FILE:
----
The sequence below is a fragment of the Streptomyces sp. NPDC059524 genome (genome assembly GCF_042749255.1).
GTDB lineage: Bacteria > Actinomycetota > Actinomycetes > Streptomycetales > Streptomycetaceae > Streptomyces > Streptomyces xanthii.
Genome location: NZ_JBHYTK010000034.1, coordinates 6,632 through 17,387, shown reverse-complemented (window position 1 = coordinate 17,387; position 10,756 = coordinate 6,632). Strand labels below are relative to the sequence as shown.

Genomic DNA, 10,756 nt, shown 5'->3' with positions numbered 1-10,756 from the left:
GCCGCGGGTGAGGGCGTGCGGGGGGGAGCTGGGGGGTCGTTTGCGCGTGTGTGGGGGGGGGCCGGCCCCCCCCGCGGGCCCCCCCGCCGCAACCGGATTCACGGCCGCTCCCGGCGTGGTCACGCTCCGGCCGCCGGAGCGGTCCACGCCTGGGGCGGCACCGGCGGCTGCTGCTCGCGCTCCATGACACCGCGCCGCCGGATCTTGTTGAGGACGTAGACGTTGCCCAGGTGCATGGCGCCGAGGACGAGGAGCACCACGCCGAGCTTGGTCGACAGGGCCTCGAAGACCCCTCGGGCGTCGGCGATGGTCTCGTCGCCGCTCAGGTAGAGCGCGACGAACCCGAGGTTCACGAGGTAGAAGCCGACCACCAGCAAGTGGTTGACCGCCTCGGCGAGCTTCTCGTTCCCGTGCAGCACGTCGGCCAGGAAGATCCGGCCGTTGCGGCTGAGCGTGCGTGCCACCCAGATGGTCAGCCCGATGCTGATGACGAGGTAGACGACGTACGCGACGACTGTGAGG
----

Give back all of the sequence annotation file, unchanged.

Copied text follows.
The sequence below is a fragment of the Streptomyces sp. NPDC059524 genome (genome assembly GCF_042749255.1).
GTDB lineage: Bacteria > Actinomycetota > Actinomycetes > Streptomycetales > Streptomycetaceae > Streptomyces > Streptomyces xanthii.
Genome location: NZ_JBHYTK010000034.1, coordinates 6,632 through 17,387, shown reverse-complemented (window position 1 = coordinate 17,387; position 10,756 = coordinate 6,632). Strand labels below are relative to the sequence as shown.

Genomic DNA, 10,756 nt, shown 5'->3' with positions numbered 1-10,756 from the left:
GCCGCGGGTGAGGGCGTGCGGGGGGGAGCTGGGGGGTCGTTTGCGCGTGTGTGGGGGGGGGCCGGCCCCCCCCGCGGGCCCCCCCGCCGCAACCGGATTCACGGCCGCTCCCGGCGTGGTCACGCTCCGGCCGCCGGAGCGGTCCACGCCTGGGGCGGCACCGGCGGCTGCTGCTCGCGCTCCATGACACCGCGCCGCCGGATCTTGTTGAGGACGTAGACGTTGCCCAGGTGCATGGCGCCGAGGACGAGGAGCACCACGCCGAGCTTGGTCGACAGGGCCTCGAAGACCCCTCGGGCGTCGGCGATGGTCTCGTCGCCGCTCAGGTAGAGCGCGACGAACCCGAGGTTCACGAGGTAGAAGCCGACCACCAGCAAGTGGTTGACCGCCTCGGCGAGCTTCTCGTTCCCGTGCAGCACGTCGGCCAGGAAGATCCGGCCGTTGCGGCTGAGCGTGCGTGCCACCCAGATGGTCAGCCCGATGCTGATGACGAGGTAGACGACGTACGCGACGACTGTGAGG